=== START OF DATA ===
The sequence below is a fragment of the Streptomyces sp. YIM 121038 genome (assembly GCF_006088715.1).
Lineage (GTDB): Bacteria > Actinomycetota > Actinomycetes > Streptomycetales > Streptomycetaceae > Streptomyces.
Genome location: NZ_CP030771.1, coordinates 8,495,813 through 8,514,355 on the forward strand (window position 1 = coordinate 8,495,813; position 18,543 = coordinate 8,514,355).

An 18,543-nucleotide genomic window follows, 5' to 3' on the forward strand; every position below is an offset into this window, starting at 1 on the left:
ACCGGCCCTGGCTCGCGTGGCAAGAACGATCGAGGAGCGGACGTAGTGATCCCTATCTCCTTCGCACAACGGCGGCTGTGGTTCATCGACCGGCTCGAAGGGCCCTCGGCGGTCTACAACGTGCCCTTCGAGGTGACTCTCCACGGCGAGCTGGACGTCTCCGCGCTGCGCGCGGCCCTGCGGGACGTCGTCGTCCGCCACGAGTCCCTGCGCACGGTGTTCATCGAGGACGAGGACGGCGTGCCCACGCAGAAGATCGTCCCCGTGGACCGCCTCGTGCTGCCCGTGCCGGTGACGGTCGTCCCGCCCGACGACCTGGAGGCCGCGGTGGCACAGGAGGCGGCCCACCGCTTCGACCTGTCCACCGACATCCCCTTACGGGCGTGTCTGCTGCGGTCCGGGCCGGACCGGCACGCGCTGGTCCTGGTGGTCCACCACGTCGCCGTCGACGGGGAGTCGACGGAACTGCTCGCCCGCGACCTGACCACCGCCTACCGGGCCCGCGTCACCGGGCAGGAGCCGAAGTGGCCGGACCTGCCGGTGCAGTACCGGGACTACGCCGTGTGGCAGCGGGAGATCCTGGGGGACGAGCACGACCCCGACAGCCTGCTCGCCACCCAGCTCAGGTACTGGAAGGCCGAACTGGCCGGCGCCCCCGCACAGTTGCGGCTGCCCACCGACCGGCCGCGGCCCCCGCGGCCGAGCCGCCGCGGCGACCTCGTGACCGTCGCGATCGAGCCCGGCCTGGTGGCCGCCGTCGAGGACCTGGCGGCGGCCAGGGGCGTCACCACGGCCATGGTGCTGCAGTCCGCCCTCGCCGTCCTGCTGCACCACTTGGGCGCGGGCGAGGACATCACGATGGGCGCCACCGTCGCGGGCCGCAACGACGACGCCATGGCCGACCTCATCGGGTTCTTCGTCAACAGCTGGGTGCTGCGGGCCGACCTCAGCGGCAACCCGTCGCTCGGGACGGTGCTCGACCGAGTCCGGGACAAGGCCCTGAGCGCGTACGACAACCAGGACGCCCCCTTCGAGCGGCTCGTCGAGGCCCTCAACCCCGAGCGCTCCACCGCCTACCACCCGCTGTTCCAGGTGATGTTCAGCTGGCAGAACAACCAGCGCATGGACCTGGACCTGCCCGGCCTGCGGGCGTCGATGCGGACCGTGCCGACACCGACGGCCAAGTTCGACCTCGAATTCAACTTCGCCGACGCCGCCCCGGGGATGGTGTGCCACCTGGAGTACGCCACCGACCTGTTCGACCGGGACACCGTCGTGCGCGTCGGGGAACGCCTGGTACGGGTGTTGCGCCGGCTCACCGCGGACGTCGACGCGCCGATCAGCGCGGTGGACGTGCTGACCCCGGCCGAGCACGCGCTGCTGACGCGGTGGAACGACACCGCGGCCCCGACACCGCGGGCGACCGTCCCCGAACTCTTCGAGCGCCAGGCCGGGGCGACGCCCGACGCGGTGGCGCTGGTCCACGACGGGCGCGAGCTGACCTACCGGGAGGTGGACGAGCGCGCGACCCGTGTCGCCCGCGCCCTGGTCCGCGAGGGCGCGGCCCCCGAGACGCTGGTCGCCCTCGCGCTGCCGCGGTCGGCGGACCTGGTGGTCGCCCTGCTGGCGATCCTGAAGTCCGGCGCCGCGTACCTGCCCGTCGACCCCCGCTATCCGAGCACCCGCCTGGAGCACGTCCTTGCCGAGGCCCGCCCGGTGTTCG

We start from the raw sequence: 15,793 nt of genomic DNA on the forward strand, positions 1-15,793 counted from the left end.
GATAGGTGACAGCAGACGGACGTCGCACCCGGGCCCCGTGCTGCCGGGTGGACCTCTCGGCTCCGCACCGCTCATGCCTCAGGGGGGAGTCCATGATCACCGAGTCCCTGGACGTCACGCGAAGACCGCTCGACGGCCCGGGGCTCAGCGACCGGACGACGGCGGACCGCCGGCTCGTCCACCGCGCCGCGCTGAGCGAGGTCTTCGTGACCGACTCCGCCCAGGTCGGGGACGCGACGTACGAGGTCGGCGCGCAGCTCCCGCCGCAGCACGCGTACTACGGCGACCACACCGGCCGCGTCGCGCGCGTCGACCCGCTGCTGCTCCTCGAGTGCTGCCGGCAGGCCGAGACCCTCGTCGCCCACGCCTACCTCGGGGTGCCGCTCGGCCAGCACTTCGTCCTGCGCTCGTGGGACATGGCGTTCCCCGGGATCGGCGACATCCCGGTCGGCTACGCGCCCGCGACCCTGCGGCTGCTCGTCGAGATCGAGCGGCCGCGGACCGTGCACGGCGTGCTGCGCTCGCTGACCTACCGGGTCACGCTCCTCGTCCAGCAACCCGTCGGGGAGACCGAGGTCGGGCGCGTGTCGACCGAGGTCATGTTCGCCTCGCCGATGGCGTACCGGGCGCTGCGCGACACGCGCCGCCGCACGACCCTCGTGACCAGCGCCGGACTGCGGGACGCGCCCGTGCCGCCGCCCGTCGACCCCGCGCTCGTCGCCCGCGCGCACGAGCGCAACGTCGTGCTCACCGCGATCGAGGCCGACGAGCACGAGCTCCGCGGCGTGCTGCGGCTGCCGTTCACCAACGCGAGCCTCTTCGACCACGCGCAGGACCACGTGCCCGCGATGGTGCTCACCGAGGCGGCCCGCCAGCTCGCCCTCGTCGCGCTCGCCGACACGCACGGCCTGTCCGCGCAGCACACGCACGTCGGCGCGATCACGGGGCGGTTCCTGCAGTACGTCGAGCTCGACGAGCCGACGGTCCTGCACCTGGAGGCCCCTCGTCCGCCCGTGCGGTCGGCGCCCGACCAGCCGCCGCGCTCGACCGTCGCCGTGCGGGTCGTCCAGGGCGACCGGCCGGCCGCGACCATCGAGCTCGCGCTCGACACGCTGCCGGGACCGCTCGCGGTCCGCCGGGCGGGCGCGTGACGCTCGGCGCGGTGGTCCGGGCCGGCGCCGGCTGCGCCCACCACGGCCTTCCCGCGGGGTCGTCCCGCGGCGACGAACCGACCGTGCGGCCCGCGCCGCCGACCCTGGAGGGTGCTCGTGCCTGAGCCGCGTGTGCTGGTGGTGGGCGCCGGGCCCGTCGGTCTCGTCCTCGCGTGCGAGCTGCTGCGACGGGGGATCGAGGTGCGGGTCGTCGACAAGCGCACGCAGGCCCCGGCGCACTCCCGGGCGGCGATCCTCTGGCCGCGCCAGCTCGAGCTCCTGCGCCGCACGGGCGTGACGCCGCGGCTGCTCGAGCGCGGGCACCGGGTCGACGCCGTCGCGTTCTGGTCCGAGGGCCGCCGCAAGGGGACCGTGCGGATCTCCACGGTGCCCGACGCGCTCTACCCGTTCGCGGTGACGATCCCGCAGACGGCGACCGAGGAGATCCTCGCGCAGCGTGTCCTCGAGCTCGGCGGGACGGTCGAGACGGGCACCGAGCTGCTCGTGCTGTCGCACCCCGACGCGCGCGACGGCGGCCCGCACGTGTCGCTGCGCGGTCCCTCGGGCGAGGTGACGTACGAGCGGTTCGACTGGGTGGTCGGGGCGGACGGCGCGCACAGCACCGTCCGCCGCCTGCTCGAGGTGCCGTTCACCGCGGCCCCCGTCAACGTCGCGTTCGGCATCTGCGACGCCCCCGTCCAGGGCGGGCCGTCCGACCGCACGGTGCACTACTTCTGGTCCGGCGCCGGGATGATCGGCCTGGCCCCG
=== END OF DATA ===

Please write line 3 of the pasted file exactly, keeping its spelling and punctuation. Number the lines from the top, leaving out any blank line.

Genome location: NZ_CP030771.1, coordinates 8,495,813 through 8,514,355 on the forward strand (window position 1 = coordinate 8,495,813; position 18,543 = coordinate 8,514,355).